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     Continuing a creative serge of late, Bard Edrington v  releases his newest album, Burn You Up.   As his name indicates, Bard is first and foremost, a storyteller, with a tie to a timeless tradition of storytelling - winter nights,  dying embers, fortuitous gathering, type storytelling.  A stone mason by day and a songwriter by night, both crafts depend on firm foundations.  In the album, Burn You Up, that foundation of authentic and emotionally real narratives is built onto by his tight and talented backing band, The Blackbirds. Bill and Jim Palmer have played music together since childhood. Brothers raised in East Texas, they have a connection between bass and drum that runs deep and effortless, like the roots of the red oak.  Karina Wilson’s mesmerizing violin and vocals drip with empathetic emotion for the tale being expressed.  She brings the depths of classical understanding of how deeply notes communicate into the salted songs of  honky tonk. 


     Burn You Up was recorded in May of 2022 in Jim Palmer’s casita in Santa Fe New Mexico.  The band spent two days recording while only miles away the largest wildfire in NM history raged.  During breaks in recording the band could see the glow of the fire in the distance.  Only days before, Bard wrote the song Fire and Rain.  A song that sheds some positive light a midst the helplessness that was felt.  Lush electric guitar melodies temper the flames.  “We pray for rain to put out the flames, ain’t it funny how fire and rain both sound the same?” 


     The album opens up with Sand and Gravel. A song about Bard IV, the dump truck driving, drag racing shade tree mechanic from lower Alabama. Quickly the mood shifts to Fire and Rain. A powerful song that rises out of the ashes of the Hermit Peak fire. All I Can Do lopes down the road like a flat tire. The Palmer brothers connection shines through on this country tune. "Anxiety rages through the day but a touch of your hand and it goes away" sings Bard on the title track, Burn You Up. It's a reminder to not let daily pressures of life burn you up.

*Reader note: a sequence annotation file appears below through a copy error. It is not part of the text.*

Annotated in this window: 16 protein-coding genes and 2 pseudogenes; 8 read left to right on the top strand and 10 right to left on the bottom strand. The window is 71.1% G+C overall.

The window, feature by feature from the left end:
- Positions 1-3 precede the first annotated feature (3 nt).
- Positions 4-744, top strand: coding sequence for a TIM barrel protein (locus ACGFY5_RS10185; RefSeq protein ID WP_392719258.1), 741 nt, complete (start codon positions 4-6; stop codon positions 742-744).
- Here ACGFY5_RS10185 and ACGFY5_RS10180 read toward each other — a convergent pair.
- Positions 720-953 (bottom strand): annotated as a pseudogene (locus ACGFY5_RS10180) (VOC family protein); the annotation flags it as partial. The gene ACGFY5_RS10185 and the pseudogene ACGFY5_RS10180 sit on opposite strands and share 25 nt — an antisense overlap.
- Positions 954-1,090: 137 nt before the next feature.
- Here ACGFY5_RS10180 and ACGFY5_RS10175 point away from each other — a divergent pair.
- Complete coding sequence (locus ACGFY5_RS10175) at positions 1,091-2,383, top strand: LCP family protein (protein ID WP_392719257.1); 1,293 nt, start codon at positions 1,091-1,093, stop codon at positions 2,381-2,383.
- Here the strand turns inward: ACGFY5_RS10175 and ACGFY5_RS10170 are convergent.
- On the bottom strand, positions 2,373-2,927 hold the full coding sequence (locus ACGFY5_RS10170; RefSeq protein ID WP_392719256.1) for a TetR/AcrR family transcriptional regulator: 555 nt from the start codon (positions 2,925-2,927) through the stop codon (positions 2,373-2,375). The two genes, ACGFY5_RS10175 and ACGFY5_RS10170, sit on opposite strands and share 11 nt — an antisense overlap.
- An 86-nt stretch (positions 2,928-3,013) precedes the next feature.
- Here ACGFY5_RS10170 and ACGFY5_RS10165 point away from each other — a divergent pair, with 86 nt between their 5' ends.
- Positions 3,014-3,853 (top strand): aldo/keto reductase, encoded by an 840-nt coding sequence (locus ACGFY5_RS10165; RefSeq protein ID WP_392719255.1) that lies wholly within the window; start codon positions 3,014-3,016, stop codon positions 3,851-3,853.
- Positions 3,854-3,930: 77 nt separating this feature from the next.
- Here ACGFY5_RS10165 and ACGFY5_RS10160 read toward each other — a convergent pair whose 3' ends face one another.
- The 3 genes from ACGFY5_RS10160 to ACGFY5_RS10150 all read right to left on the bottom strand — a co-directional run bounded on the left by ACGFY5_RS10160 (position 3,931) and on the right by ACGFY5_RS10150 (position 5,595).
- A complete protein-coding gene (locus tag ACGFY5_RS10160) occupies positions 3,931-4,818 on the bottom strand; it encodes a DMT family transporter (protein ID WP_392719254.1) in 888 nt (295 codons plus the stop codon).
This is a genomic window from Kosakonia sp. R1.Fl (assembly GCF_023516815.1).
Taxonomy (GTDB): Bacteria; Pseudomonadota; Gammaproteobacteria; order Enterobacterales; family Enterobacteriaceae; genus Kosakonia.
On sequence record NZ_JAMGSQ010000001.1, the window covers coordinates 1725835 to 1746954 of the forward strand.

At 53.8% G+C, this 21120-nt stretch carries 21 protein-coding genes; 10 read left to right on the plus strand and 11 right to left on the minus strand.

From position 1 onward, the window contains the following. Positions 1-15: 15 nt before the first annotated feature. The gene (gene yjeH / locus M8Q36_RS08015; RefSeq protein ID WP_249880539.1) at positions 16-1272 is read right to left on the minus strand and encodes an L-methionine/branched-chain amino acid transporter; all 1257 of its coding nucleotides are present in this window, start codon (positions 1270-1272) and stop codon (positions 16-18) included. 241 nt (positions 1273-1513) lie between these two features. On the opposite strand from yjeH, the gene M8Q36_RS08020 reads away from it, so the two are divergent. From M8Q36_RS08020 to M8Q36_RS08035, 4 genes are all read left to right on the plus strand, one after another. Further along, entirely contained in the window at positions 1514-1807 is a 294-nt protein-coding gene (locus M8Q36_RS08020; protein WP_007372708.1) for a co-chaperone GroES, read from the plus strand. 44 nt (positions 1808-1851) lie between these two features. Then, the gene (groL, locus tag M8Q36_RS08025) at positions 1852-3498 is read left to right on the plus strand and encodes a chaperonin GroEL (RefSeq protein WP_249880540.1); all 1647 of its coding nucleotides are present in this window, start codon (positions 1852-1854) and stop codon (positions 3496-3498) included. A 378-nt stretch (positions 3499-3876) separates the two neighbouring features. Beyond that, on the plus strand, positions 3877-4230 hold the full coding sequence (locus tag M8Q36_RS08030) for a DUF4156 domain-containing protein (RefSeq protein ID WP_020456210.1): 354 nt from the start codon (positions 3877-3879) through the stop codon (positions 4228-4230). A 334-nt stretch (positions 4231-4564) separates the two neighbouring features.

Chiapas sounds like the steep mountains of southern Mexico. Two Days in Terlingua was a co-write with Bill and Karina, written days after the last album session in Terlingua.  A heavy dose of psilocybin therapy resulted in the next two songs.  Die Into It and Back Roads of my Mind.  Both narrate Bard’s experience while taking psilocybin.  “There’s no courage without fear” he sings on Back Roads of My Mind,  a reminder that to be brave you must face your fears.   “I’m spread too thin, and the water’s seeping in, even in times of drought” sings Bard on the short and sweet waltz of Spread Too Thin.  Sometime you wake up in the morning and you just want to start it all over.  Taos Lightning tells the story of the famed liquor that was distilled in northern New Mexico during the 1840’s.  It was famous among trappers and settlers, and it also played its part in the Taos Pueblo Revolt that resulted in the death of the New Mexico Governor.  The album comes full circle as Bard and Bill record while a summer monsoon rages outside.  The pounding of the rain is the sound of prayers being answered.  


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